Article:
Pittsburgh Post-Gazette – ‘Play It Again, Marvin!’ rekindles Hamlisch memories

A cleverly constructed script kept things moving with occasional vignettes, like a scene between a young Marvin and friend Eddie (Mr. Cole and Brian d’Arcy James) that evolved into a teenaged male version of “Sing” from “A Chorus Line.”

PITTSBURGH, PA – He’s been gone for over a year. But already we are realizing that there was no one quite like Marvin Hamlisch, such a singular conducting, composing, storytelling sensation that he stood alone in the pops firmament.

Terre Blair Hamlisch attended the world premiere of 'PLAY IT AGAIN, MARVIN!' produced by Kevin Cole with The Pittsburgh Symphony Orchestra

Terre Blair Hamlisch attended the world premiere of ‘PLAY IT AGAIN, MARVIN!’ produced by Kevin Cole with The Pittsburgh Symphony Orchestra

The tributes and accolades haven’t stopped. While New York City pulled out a string of Broadway, rock and film stars, most recently at a Public Theater gala, the Pittsburgh Symphony Orchestra dealt with the personal side of the man who they set on his own starry Pops pathway, which gradually encompassed six orchestras.

It was as if the audience was rediscovering Hamlisch (the woman next to me was singing along with “Nobody Does It Better”) and loving it.

It was as if he was on a mission to keep the Great American Songbook front and center in people‘‍s minds. And along the way, he had plenty of entertaining stories to tell.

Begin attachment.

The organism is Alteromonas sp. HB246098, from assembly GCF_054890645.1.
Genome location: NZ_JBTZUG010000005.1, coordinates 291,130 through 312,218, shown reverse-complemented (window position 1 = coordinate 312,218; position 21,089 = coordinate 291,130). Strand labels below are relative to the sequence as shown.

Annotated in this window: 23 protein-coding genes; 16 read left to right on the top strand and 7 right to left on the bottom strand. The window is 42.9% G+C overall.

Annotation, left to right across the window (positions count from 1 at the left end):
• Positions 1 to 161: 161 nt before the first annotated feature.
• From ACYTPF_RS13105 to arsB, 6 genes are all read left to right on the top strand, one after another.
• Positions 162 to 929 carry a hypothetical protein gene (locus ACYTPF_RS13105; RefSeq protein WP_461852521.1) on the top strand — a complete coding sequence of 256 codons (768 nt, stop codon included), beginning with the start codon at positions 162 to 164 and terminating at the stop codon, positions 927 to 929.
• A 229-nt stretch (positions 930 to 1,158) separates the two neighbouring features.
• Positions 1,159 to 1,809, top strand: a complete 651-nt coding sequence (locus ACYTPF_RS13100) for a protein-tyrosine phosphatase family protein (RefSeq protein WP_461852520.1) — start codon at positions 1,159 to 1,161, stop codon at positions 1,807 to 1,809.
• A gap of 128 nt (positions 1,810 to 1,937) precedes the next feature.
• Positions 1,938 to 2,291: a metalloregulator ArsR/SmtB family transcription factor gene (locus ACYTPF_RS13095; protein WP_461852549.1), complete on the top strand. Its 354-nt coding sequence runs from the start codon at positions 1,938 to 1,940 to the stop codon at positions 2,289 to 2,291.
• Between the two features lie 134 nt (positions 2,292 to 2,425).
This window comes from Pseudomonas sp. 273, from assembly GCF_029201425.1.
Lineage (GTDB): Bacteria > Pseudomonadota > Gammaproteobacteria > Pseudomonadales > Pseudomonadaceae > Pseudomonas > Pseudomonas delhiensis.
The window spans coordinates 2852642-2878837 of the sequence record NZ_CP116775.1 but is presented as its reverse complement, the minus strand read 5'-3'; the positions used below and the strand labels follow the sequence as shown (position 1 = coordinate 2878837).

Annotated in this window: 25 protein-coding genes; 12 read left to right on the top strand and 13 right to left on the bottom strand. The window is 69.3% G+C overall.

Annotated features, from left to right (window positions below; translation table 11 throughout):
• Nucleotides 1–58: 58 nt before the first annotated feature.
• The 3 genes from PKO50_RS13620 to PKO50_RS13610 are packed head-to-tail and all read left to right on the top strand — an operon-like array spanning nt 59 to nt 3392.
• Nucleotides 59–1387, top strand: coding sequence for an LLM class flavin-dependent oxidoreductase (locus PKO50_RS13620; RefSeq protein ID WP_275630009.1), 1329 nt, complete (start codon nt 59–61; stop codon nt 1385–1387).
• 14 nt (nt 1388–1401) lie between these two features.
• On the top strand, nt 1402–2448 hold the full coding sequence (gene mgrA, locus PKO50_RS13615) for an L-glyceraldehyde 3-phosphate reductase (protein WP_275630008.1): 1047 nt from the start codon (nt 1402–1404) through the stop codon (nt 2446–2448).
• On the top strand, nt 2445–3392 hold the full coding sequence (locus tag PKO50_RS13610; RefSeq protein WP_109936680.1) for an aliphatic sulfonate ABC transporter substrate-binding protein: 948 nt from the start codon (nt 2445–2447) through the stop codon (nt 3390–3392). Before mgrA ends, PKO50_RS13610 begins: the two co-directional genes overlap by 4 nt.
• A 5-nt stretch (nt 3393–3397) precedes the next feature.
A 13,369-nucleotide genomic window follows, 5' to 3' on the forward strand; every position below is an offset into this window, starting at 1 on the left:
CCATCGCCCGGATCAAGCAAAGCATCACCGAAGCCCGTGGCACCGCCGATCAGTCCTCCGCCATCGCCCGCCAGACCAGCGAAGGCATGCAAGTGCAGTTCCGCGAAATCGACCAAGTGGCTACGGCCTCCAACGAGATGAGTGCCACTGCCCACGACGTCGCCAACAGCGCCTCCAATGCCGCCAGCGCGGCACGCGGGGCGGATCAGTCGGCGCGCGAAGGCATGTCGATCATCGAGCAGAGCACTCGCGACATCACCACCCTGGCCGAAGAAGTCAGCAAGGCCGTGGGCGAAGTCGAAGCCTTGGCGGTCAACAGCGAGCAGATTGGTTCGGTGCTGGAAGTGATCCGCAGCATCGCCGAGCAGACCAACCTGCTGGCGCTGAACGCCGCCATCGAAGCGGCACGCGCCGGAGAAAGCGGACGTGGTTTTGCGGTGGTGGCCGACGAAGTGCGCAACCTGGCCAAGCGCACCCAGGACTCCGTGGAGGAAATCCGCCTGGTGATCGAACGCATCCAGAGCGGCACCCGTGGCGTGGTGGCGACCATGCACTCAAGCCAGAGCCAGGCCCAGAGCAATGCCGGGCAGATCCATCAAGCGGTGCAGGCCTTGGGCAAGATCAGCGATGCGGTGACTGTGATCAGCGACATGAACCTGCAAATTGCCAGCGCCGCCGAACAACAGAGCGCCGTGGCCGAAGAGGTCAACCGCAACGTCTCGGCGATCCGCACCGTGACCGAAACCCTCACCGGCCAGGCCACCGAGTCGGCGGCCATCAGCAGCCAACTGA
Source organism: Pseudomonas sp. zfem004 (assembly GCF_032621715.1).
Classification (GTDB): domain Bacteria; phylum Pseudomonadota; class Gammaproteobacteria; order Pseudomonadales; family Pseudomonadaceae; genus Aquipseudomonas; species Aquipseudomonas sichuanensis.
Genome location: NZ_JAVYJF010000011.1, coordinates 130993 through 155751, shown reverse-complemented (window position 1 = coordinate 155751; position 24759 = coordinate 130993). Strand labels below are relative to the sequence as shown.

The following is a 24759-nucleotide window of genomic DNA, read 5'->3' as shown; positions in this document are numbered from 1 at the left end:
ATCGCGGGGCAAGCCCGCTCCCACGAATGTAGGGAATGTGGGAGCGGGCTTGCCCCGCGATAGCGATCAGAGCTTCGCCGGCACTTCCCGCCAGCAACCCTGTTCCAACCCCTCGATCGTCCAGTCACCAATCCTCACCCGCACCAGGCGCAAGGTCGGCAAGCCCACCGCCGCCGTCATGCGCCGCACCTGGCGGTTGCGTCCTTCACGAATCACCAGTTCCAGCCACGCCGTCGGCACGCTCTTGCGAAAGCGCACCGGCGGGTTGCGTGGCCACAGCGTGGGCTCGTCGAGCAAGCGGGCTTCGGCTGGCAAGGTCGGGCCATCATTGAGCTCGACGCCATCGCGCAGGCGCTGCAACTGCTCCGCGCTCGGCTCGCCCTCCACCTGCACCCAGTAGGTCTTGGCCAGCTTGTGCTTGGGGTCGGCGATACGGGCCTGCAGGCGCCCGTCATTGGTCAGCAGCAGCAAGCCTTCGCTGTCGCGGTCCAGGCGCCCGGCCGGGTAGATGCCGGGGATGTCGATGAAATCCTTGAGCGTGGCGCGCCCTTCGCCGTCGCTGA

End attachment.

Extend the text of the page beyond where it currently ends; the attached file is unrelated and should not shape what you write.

Now as “Play It Again, Marvin!” demonstrated at Heinz Hall on Saturday night, maybe we really didn’t know him at all.

Marvin Hamlisch (1944-2012)

Marvin Hamlisch (1944-2012)

Pianist Kevin Cole, who arranged the show and did a pretty fair imitation of Hamlisch, was our guide, surprisingly witty and enthusiastic with crisp renderings of a whole array of songs.

A cleverly constructed script kept things moving with occasional vignettes, like a scene between a young Marvin and friend Eddie (Mr. Cole and Brian d’Arcy James) that evolved into a teenaged male version of “Sing” from “A Chorus Line.”

While the first half established the history of the man making the music, it let Hamlisch and his music speak for itself in the second half of the program. There were a couple of film clips, particularly “They’re Playing Our Song,” showing a younger version of the maestro at the piano — with all the passion and energy pouring off the screen — in a stunning performance.

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RELATED CONTENT:

Review: New Hamlisch tribute has intimate feel — Kevin Cole’s “Play it Again, Marvin!”

WORLD PREMIERE! — The Pittsburgh Symphony Orchestra Presented PLAY IT AGAIN, MARVIN! (6/28/2014)

Source: By Jane Vranish, Pittsburgh Post - Gazette


 

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